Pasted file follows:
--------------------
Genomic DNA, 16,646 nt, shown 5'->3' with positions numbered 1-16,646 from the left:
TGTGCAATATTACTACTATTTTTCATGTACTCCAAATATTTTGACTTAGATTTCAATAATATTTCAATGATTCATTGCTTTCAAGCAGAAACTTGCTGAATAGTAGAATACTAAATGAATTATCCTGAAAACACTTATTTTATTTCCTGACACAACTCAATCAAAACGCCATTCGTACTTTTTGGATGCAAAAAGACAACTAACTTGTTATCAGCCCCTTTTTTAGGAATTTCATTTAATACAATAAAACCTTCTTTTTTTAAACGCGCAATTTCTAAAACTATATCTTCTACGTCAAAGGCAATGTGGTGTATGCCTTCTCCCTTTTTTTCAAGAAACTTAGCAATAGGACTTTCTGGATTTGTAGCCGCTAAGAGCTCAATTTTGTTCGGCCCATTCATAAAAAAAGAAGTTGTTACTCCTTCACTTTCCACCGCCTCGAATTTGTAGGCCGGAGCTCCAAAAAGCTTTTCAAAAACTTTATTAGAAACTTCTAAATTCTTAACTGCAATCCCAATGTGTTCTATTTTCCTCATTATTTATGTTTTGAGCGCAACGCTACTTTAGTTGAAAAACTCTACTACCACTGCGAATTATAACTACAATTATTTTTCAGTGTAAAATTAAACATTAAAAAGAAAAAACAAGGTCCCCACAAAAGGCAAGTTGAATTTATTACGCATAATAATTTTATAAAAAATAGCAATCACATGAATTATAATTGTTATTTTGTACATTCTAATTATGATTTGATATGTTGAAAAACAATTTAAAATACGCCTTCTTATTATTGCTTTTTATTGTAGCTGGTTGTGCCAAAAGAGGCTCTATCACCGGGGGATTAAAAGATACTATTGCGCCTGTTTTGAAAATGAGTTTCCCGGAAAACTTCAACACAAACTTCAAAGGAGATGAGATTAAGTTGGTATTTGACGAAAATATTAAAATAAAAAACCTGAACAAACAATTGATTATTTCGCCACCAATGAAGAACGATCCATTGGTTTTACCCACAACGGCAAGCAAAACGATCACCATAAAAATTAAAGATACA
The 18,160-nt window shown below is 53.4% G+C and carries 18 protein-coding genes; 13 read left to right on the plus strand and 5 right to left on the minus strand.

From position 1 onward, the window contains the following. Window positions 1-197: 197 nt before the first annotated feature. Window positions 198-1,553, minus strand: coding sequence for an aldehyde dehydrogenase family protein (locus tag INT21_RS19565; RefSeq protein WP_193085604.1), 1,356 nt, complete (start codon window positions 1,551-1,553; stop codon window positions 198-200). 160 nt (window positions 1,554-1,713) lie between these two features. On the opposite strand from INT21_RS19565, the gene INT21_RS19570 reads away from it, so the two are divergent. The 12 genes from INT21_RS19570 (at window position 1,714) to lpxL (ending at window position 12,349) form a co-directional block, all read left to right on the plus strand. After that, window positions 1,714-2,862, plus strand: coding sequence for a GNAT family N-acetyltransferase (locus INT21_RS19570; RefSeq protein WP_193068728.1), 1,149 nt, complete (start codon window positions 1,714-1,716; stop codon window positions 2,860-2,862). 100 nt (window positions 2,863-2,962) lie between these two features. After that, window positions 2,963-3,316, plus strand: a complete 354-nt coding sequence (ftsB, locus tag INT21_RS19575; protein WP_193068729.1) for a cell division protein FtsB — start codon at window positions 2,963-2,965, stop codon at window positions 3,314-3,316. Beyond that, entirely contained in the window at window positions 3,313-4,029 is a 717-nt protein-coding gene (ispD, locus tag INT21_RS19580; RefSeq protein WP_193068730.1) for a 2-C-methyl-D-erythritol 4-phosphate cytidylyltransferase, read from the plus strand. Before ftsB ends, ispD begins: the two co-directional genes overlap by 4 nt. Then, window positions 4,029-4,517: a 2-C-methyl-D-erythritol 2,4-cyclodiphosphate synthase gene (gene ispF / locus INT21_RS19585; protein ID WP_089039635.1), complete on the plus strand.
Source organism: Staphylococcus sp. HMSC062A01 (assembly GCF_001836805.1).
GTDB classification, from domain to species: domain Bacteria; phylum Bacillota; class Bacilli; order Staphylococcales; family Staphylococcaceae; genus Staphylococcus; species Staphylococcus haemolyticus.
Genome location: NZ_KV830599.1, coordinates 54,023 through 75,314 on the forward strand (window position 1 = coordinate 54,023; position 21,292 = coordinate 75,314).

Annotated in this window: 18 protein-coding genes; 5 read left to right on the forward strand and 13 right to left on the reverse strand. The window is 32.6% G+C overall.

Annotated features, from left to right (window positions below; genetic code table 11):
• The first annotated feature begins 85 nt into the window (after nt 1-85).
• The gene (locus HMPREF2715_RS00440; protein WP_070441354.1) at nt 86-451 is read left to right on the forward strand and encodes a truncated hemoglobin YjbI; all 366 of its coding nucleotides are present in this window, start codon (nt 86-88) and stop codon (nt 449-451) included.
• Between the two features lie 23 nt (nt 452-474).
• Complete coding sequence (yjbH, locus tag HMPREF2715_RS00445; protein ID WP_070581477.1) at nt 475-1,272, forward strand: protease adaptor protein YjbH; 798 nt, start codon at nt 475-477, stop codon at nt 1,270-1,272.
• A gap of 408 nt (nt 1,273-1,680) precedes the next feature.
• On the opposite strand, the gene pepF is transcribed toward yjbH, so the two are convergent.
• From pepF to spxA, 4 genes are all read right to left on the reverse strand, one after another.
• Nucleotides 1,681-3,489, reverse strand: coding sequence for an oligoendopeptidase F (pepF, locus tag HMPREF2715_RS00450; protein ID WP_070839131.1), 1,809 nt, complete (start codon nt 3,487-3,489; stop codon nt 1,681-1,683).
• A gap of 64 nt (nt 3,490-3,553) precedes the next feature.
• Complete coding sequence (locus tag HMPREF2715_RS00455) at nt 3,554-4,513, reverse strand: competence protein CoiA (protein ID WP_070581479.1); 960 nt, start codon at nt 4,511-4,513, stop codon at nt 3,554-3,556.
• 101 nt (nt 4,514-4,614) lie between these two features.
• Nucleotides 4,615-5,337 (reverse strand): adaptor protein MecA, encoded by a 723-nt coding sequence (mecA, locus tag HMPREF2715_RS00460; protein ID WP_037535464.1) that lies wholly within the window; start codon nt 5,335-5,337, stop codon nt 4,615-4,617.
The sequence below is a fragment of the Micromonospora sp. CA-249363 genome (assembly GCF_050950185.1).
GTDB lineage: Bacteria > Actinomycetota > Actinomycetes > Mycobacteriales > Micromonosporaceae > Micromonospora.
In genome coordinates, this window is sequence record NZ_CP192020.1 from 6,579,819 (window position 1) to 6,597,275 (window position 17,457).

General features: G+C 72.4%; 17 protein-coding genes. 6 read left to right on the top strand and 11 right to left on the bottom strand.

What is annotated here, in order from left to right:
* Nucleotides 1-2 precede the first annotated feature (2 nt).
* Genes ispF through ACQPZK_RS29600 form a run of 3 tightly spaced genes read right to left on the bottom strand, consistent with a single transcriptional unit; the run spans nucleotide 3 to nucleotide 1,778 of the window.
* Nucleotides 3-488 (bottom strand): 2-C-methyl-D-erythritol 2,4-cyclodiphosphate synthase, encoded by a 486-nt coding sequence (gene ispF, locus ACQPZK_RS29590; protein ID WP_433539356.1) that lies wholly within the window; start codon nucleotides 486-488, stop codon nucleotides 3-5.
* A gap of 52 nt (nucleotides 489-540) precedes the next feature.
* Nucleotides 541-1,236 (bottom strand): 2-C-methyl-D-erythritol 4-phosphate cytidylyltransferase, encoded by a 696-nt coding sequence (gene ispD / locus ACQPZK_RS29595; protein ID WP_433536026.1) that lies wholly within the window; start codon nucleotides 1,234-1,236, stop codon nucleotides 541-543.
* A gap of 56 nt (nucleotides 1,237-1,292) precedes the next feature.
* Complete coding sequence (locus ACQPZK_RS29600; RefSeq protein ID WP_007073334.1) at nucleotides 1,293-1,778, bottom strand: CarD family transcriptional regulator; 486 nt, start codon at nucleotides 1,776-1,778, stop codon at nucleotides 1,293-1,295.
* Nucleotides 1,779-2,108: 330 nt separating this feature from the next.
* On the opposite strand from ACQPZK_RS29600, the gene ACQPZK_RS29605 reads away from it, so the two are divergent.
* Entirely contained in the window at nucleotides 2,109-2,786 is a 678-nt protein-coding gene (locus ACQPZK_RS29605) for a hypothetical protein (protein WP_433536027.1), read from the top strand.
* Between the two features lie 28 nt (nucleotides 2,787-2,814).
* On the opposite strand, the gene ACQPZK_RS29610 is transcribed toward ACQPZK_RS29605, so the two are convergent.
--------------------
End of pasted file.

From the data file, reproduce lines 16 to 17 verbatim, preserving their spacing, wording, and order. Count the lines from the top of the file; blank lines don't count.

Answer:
• From pepF to spxA, 4 genes are all read right to left on the reverse strand, one after another.
• Nucleotides 1,681-3,489, reverse strand: coding sequence for an oligoendopeptidase F (pepF, locus tag HMPREF2715_RS00450; protein ID WP_070839131.1), 1,809 nt, complete (start codon nt 3,487-3,489; stop codon nt 1,681-1,683).